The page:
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Seven!

Windows 7 was released this past Thursday (Oct22). There’s been alot of hype about windows 7 because of the bad reception that Windows Vista got. Personally, I don’t think vista was that bad.

Vista’s look and feel was much better than that of all the previous versions of Windows. There were alot of new features like Windows DreamScene and Aero that made the overall experience of using a computer more enjoyable.

Most people think that Vista’s main fault was the fact that it ran slower than Windows XP. Even before Vista was introduced by Microsoft, I didn’t expect Vista to run faster than XP benchmark-wise. This is absolutely normal. As technology advances and yesterday’s servers are now found in today’s homes, Operating Systems are supposed to take advantage of the extra resources that are provided to them. XP had support for window transparency, but not in the same way that Vista does. Vista actively incorporates your Graphics Card’s abilities to display nice smooth Aero’ed windows.

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Well, enough about Vista and on to Windows 7. Windows 7’s exterior looks alot like Windows Vista. Microsoft only had three years to churn out a new OS, so that should be expected.

There was wayyy too much hype about how Windows 7 runs "faster" than Vista. benchmarks show that 7 can perform media encoding and some other hardware-demanding tasks faster than Vista and/or XP, but the improvements were marginal. Ultimately, Microsoft had to create a balance between graphical effects and pure performance.

One thing that I was really impressed with is how Windows 7 handles hardware. With both XP and Vista, my wireless card had to be cofigured with a separate driver. If you didn’t have a spare computer with access to the Internet, you couldn’t get the driver and therefore the wireless card wouldn’t work. When I installed 7 on my computer, I expected the same procedure, but 7 detected the card and installed Microsoft’s generic driver for me.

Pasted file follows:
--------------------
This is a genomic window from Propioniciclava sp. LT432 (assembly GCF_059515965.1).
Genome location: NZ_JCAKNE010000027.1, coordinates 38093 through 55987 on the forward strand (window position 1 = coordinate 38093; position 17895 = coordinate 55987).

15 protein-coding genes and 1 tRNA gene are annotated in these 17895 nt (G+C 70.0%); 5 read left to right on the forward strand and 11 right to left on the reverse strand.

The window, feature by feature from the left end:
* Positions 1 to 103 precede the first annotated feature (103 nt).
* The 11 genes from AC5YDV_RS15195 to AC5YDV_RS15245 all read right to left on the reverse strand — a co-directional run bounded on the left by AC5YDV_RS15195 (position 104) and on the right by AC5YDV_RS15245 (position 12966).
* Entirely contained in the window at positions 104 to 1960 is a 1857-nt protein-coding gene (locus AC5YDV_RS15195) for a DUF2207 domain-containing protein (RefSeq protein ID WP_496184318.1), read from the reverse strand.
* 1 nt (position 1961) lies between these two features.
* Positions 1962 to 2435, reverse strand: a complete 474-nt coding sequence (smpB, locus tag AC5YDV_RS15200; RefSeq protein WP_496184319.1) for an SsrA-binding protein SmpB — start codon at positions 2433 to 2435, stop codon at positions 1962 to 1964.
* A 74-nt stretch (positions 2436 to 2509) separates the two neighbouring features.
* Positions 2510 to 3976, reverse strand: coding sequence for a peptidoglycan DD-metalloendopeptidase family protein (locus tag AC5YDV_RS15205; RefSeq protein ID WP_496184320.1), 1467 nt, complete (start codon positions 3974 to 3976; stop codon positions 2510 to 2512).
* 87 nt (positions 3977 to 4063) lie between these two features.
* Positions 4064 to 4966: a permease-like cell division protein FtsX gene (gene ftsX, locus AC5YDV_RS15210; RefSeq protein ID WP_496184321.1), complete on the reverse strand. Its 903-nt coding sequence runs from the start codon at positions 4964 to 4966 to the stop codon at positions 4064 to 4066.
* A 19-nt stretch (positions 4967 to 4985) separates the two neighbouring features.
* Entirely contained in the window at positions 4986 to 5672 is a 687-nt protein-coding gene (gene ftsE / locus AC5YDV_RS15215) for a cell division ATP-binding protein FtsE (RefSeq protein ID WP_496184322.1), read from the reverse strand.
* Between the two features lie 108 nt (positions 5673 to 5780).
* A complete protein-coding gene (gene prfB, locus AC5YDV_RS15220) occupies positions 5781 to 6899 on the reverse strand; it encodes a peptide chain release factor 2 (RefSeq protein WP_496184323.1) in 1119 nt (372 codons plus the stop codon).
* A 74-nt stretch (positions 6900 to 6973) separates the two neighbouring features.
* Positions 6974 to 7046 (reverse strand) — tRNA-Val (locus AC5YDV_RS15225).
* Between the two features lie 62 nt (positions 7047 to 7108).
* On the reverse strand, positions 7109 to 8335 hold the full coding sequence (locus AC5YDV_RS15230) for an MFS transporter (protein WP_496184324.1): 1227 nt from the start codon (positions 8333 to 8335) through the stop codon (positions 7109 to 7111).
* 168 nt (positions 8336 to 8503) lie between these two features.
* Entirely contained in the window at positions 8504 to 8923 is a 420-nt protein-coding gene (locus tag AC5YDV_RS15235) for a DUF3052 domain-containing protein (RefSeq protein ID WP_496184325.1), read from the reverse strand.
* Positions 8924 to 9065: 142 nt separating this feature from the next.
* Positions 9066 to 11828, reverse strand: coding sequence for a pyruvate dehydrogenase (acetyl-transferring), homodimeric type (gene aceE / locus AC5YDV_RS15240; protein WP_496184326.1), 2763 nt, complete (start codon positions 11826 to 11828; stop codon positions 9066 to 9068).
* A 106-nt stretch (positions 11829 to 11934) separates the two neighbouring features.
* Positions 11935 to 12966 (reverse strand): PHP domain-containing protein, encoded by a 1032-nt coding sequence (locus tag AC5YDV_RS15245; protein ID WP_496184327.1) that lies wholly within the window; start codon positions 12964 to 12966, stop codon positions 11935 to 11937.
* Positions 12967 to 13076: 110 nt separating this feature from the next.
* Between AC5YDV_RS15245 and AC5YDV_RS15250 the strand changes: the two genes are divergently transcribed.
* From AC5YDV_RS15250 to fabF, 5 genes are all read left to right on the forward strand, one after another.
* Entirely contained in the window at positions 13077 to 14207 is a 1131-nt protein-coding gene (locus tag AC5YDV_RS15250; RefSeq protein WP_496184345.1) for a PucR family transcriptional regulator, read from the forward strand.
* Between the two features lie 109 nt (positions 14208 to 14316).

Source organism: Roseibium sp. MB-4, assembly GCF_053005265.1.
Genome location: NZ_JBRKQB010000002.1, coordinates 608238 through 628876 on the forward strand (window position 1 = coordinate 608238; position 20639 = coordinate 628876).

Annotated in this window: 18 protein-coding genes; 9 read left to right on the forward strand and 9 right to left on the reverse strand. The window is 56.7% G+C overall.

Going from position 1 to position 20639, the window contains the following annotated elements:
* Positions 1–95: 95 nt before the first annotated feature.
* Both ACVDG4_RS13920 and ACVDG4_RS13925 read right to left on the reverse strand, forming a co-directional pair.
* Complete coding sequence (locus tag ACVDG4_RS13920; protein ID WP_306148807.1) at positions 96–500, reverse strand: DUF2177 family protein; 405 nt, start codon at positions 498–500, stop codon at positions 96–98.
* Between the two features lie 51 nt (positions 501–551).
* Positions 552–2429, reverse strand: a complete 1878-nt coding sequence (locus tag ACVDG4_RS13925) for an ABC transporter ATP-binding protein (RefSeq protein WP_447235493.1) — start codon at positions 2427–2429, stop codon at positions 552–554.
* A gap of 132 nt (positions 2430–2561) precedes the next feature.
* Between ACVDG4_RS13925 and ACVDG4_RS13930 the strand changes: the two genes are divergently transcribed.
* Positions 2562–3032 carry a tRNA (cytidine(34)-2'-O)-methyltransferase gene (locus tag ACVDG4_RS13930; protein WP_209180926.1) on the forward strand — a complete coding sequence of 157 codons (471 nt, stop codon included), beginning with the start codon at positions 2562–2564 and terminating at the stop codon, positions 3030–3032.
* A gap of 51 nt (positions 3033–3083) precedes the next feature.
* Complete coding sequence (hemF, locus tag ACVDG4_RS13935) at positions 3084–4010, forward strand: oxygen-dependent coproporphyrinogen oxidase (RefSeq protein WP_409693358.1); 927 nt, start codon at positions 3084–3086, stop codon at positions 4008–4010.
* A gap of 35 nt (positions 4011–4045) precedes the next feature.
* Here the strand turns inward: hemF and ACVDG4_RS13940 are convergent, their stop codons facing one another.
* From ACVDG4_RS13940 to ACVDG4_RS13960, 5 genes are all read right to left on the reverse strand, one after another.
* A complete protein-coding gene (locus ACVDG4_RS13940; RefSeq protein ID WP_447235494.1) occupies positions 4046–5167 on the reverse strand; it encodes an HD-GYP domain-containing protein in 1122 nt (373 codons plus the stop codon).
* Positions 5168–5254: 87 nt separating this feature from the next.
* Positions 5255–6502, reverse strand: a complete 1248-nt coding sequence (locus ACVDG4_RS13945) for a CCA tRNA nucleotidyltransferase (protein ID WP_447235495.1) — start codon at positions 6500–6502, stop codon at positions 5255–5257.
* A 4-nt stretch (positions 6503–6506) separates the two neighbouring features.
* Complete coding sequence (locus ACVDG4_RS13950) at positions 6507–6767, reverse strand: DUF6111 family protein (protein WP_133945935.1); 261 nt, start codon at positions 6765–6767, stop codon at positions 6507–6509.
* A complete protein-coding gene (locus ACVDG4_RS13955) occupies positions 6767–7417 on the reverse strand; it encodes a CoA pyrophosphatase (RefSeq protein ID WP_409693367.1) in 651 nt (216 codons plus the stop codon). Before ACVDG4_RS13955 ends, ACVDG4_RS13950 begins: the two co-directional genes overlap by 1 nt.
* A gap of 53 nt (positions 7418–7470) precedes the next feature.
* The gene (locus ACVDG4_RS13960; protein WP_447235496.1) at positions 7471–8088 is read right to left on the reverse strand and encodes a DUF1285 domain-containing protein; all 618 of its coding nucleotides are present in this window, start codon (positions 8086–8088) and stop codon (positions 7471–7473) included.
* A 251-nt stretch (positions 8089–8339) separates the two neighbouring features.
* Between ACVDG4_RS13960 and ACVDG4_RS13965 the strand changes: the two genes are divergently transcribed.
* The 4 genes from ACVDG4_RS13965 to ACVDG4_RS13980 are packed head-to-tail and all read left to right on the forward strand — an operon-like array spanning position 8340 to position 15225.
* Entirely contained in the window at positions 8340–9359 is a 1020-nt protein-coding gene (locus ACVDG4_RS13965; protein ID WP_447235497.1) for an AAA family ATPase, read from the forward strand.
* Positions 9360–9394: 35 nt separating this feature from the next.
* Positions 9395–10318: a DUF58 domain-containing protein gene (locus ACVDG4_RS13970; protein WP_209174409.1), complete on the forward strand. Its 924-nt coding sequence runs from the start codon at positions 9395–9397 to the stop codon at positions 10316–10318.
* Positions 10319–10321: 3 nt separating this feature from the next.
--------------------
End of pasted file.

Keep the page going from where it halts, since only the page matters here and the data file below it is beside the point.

Windows 7 has some new features that are aimed towards heavy multitaskers. If you move your mouse to the lower right corner of your screen, you get a quick peek at your desktop. This is called Aero Peek.

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(Before)

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(After)

Aero Flip is also in Windows 7. This feature deserves more attention than the morsel that it received with Vista. The classic Alt-Tab still works, but Aero Flip still looks nicer. Alt-Tab now shows a thumbnail of each window and even lets you preview the window itself.

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(Aero flip!!)

There’s also a new taskbar in Windows 7. It’s much wider (vertically), but if you like the skinny Vista taskbar, you can switch between the two. The quick launch area and the open programs area have been merged. If you click an unopen program, it will start. If you hover over an open program, it will show you thumbnails of all windows that belong to that particular program. Right clicking a program icon will give you a Jump List. These little menus can let you find your most recently opened documents quickly, granted that the program you’re using supports them.

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(Jumplists)

By default, Windows of the same application are grouped together on the taskbar. This keeps the taskbar clean, but it can also be a hassle to get a specific window. For example, when I’m testing web applications, I often have the "View Source" window open on Mozilla Firefox. When I switch between editing my files and reviewing the page source, a few seconds are lost while selecting the correct Firefox window. Of course, window grouping can always be disabled from the control panel.